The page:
Air France has resolved difficult staff relations that led to debilitating strikes and must now reposition itself in the ultra-competitive airline industry to take advantage of its home turf, according to Ben Smith, the head of the Air France-KLM group.
"We have been fixing, addressing the most major social crisis that has been taking place in Air France by evolving contracts with our pilots, cabin attendants, with our ground staff, which has given us a lot of commercial flexibility that we didn't have in the past," Smith told AFP in an interview ahead of meetings Tuesday with investors to outline the group's strategy.
Smith, a Canadian who previously served as chief operating officer at Air Canada, took over the reins at the group last year after the previous CEO spectacularly failed to win over staff to reforms following a showdown that led to series of strikes that cost the airline an estimated 335 million euros (USD 372 million).
Since his arrival Smith has reached deals with staff on wages and other conditions to give the airline additional operational flexibility.
"I am pleased to say that we have social stability now at Air France," said Smith. "However to erase 30, 40, 50 years of mistrust, no respect, lack of transparency, lack of confidentiality does take time."
And time is a precious commodity in the fiercely competitive sector where higher fuel prices have already forced a handful of airlines into bankruptcy this year.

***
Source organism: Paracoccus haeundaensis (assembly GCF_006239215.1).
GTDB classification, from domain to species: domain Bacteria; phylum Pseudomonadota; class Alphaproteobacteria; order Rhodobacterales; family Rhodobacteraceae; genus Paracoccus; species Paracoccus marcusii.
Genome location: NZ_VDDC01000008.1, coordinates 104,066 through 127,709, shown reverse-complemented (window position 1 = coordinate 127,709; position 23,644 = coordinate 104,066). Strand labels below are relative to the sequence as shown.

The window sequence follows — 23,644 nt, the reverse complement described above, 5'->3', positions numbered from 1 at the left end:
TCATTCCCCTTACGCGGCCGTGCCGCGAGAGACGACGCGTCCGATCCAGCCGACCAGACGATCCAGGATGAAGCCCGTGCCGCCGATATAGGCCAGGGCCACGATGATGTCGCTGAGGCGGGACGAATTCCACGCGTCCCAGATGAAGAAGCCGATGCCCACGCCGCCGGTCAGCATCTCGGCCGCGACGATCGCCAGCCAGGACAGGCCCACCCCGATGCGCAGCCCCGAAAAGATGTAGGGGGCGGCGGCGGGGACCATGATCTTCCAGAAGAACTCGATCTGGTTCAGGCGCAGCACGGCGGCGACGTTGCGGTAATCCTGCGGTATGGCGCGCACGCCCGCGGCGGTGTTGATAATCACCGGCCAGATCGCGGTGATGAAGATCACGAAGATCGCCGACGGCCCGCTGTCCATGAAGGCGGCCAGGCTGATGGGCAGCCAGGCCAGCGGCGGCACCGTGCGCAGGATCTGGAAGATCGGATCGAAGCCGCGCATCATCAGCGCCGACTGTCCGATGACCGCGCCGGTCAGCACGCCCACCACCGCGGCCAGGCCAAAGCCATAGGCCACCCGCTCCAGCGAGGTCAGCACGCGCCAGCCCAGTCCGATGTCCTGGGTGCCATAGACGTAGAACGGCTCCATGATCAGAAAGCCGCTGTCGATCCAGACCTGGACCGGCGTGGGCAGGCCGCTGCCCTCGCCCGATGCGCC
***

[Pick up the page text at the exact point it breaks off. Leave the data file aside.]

"To ensure that we keep pace with our competitors we've got to move faster," said Smith.
While KLM's business model "works extremely well", at Air France "the model is not working as best it should", he acknowledged.
"The consistency of what we offer on board today in Air France is not what the customers are looking for," said Smith.
A lack of investment in aircraft is being remedied, with the group announcing in July an order for 60 Airbus A220-300 to modernise its short and medium range fleet.
"We needed a new fleet," said Smith. "It's really a question of becoming less exposed to the area where Air France is less profitable." While Air France still makes money in economy class, he said it is in business class it does best. The agreements with staff gave management flexibility to expand premium classes on days and flights where Air France believes there is additional demand for these services.
"We needed the agreement to better reposition Air France to better focus on the profitable segments of the Air France business," said Smith.
"We will focus on the markets which will make more sense: the local market in France is the largest tourist market in the world, larger than Spain, larger than the US, larger than UK. This is a huge asset for Air France." Another deal with Air France pilots allows a further development of the French arm of the group's low-cost airline, Transavia, which had been capped at 40 aircraft.
Transavia "has been now be given an opportunity for growth," said Smith.
Speaking about consolidation in the industry Monday, the day rival IAG, owner of British Airways, unveiled plans to buy Air Europa for a billion euros, Smith said Air France-KLM would keep its eyes open for possibilities to expand via acquisitions.
"But we will only do so if it is financially and strategically in line," he said. In its strategic plan presented to investors on Tuesday, Air France-KLM said it is aiming to raise its operating margin from five percent last year to seven to eight in five years.
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